Preserving Your Watercolor Painting

One thing an artist should consider is the longevity of their work. Some people don’t consider watercolor paintings “lasting” works of art when compared with oils on canvas.  But there’s nothing I know to suggest that a properly framed and protected watercolor painting executed on quality paper with proper pigments shouldn’t last as long as any oil painting on canvas.

Using the highest quality paper is a given, as well as quality pigments.  Also, when matting your painting, make certain your front mat and backer are archival.  They should not necessarily be more expensive, particularly if you order and purchase them in quantities of dozen or more at a time.

watercolor of little girl, painting of girl, portrait of child

Click Picture to Purchase: "Laura"

All the items you use to frame and mat your painting should be archival… including the hinges used to secure your painting to its mat.  Any kind of rigid backing can be used to enclose your painting in its frame as long as it is archival. It’s better if the rigid back fits tightly around the inside of the frame so as to keep out the dirt. I generally don’t paper-over backs of frames, since this hinders removal of the painting from the frame.  If you do this, you end up dedicating the frame to the painting and therefore cannot recycle it.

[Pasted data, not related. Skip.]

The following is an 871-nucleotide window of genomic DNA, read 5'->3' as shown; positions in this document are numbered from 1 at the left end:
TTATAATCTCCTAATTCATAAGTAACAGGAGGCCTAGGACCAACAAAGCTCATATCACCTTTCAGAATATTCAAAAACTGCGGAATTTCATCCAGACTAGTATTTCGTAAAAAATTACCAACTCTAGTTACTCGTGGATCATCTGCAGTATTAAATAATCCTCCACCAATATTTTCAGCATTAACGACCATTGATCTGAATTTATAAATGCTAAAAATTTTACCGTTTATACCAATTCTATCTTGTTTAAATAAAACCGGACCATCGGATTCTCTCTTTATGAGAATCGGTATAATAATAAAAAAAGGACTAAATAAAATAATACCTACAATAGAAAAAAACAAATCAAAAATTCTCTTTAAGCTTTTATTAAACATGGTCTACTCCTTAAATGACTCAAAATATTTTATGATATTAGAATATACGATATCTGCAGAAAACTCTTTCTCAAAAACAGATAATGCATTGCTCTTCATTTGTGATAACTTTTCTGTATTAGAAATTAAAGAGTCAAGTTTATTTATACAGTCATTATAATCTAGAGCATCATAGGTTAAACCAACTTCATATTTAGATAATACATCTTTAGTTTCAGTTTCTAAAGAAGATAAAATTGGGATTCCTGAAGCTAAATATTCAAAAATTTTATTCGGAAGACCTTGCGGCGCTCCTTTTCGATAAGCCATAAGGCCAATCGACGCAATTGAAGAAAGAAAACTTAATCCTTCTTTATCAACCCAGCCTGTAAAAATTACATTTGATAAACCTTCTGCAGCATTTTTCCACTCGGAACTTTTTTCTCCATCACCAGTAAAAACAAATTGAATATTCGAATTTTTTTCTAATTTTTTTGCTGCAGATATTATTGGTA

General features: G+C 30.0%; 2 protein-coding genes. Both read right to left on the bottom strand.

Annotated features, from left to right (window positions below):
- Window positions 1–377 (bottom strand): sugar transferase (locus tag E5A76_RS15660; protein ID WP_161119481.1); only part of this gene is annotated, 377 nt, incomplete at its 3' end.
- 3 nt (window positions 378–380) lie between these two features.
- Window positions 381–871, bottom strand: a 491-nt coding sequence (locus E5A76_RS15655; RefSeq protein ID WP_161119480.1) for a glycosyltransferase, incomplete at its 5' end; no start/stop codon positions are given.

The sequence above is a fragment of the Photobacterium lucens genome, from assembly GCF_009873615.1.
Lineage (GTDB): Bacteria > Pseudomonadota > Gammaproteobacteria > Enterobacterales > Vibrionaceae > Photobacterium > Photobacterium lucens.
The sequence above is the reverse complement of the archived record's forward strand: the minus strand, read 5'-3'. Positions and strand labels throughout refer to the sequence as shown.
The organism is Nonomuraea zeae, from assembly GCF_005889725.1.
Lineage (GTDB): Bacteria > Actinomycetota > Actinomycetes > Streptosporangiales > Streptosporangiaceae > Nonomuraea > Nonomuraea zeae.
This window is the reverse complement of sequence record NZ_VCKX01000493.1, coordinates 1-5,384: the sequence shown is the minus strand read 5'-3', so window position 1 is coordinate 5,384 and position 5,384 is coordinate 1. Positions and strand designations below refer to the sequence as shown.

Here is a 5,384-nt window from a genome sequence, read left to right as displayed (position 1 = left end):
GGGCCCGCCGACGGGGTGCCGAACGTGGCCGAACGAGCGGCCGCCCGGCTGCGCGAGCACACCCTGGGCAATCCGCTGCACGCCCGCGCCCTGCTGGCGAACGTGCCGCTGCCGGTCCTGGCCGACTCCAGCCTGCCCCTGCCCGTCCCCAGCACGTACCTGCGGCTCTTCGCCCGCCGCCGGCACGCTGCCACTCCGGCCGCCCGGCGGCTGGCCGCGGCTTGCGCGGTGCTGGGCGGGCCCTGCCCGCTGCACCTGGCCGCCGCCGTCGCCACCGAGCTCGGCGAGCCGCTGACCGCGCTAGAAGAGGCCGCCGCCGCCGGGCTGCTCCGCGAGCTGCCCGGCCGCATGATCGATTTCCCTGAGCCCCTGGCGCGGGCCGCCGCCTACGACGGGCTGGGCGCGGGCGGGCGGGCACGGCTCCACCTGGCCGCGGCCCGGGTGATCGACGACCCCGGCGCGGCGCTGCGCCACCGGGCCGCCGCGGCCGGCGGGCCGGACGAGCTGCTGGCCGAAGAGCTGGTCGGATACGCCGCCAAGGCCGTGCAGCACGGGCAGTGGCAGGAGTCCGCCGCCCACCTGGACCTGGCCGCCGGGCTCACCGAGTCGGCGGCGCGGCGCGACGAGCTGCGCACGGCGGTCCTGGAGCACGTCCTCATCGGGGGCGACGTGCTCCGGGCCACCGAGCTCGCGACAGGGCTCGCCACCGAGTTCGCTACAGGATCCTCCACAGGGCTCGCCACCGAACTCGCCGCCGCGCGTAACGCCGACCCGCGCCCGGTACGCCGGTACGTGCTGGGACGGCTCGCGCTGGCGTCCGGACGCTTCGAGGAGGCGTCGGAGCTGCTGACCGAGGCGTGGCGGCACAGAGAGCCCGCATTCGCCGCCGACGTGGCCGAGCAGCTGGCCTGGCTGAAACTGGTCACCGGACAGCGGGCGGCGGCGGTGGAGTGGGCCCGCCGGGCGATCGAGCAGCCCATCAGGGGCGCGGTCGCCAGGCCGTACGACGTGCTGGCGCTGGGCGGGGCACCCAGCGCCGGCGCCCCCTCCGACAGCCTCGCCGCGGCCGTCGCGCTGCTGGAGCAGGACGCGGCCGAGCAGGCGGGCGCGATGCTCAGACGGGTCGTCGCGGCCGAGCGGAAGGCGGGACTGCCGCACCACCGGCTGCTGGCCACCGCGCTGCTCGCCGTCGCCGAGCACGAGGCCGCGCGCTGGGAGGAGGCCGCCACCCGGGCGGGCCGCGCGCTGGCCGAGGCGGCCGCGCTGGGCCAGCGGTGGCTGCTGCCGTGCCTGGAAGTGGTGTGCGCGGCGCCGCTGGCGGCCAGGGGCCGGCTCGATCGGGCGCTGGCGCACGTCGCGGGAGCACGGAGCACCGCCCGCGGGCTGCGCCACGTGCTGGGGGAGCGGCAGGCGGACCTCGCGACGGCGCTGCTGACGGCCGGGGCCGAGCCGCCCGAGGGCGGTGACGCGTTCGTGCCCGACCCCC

Instead, I choose a tight-fitting rigid backing and bendable metal retainers that are secured to the inside perimeter of a wooden frame. For assembled metal frames, a different system of springs retains the matted painting and backer mat.  The foam backer fits tight around the perimeter of the frame, thus protecting the painting from dirt.  As long as your mats and paper are archival, and you don’t mishandle the assembly, your painting framed and matted this way should last indefinitely. Vertical IKEA frames are also very tight around the perimeter since they have added features on the backside to achieve this result. Finally, paintings should not be hung where direct sunlight can strike them. To avoid problems of this nature, you might consider selecting some sort of glazing which blocks out ultraviolet light.

When setting up an exhibit (or traveling about with framed and/or matted originals), I always bring along an extra sheet of acrylic glazing.  If I don’t do this and the glazing gets broken or scratched, I’ll be compromised.

The way to minimize such compromises is to handle your paintings carefully.  Protect them when you’re moving them about. Also store them with care in places where they are protected from the elements. When traveling with paintings in your car, place them face to face, cover them with clean blankets, and arrange them so as to minimize any potential damage.

Douglas Stenhouse also wrote a book about watercolor painting.

“I decided to write about how I paint, not only to share my observations with others, but also, frankly, to do some self- examination. I wish I had done this earlier in my life! But then, how was I to know I’d benefit from doing so, certainly at a time when I had no aspirations of becoming a professional artist.” 

To learn more about Doug’s Watercolor Painting Book, click here. To purchase a signed copy, use the link below.

Douglas Simms Stenhouse, watercolor artist, transparent water color art, watercolor painter, painting with water colors